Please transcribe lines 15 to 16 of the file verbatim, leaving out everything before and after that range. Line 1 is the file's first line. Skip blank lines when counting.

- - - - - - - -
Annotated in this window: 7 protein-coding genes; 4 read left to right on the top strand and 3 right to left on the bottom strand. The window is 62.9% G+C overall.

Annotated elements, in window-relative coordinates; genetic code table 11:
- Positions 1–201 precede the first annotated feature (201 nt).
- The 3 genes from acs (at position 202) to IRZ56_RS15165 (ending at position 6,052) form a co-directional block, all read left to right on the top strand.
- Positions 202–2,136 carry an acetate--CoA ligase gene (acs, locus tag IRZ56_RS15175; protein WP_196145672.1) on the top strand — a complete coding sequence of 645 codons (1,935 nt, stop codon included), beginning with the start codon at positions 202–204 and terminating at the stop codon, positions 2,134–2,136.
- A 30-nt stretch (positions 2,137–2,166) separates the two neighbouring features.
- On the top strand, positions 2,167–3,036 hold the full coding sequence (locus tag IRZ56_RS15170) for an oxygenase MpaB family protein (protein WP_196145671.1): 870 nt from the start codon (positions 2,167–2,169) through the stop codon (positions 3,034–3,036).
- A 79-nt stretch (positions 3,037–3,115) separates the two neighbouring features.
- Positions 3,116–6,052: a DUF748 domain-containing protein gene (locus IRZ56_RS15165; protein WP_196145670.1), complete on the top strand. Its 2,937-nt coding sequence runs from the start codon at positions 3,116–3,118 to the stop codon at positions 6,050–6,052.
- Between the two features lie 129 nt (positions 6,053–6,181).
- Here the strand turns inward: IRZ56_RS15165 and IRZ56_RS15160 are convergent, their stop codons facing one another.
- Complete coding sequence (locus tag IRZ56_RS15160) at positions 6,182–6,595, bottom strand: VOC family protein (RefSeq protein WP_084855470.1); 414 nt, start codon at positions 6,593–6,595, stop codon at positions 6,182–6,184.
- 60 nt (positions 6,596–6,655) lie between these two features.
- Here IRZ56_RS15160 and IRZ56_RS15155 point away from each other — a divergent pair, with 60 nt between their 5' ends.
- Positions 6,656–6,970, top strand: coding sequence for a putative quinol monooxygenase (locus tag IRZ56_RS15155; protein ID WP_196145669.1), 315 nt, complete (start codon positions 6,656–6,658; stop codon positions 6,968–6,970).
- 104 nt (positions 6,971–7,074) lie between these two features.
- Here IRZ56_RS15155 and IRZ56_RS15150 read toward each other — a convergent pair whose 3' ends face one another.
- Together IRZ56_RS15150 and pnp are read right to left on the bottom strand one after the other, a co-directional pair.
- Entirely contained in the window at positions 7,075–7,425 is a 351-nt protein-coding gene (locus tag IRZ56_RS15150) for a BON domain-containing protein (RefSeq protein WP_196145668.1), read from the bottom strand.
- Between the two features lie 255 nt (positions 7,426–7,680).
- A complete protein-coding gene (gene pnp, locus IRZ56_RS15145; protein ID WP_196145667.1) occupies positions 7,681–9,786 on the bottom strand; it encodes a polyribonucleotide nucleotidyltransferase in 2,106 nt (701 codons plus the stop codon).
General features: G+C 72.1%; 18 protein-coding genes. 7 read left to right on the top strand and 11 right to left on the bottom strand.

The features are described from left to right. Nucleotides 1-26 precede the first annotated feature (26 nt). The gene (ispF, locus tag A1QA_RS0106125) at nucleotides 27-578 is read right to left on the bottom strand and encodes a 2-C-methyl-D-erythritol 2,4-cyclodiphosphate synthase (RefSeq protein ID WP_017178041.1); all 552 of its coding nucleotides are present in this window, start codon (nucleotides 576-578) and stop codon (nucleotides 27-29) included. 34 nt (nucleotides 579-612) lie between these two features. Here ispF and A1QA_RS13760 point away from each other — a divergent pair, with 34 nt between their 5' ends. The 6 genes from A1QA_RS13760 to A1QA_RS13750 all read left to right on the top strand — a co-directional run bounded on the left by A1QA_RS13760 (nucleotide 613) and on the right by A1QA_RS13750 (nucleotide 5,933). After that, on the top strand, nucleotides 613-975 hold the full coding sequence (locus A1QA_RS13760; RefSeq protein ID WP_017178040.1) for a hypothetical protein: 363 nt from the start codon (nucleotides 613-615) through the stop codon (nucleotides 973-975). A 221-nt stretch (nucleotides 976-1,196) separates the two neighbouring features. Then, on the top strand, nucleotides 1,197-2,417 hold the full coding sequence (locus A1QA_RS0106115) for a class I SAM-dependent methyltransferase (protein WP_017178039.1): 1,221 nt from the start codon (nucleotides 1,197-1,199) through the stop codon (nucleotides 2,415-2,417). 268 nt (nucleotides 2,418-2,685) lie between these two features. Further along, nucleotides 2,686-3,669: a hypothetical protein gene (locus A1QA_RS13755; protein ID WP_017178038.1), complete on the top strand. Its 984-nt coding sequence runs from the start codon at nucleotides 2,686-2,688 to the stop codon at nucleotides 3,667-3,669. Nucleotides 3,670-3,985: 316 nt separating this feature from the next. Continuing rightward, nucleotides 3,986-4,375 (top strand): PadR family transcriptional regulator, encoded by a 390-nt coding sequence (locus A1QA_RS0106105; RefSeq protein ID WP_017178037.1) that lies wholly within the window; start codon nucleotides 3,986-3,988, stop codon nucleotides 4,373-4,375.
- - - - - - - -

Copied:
- Positions 6,656–6,970, top strand: coding sequence for a putative quinol monooxygenase (locus tag IRZ56_RS15155; protein ID WP_196145669.1), 315 nt, complete (start codon positions 6,656–6,658; stop codon positions 6,968–6,970).
- 104 nt (positions 6,971–7,074) lie between these two features.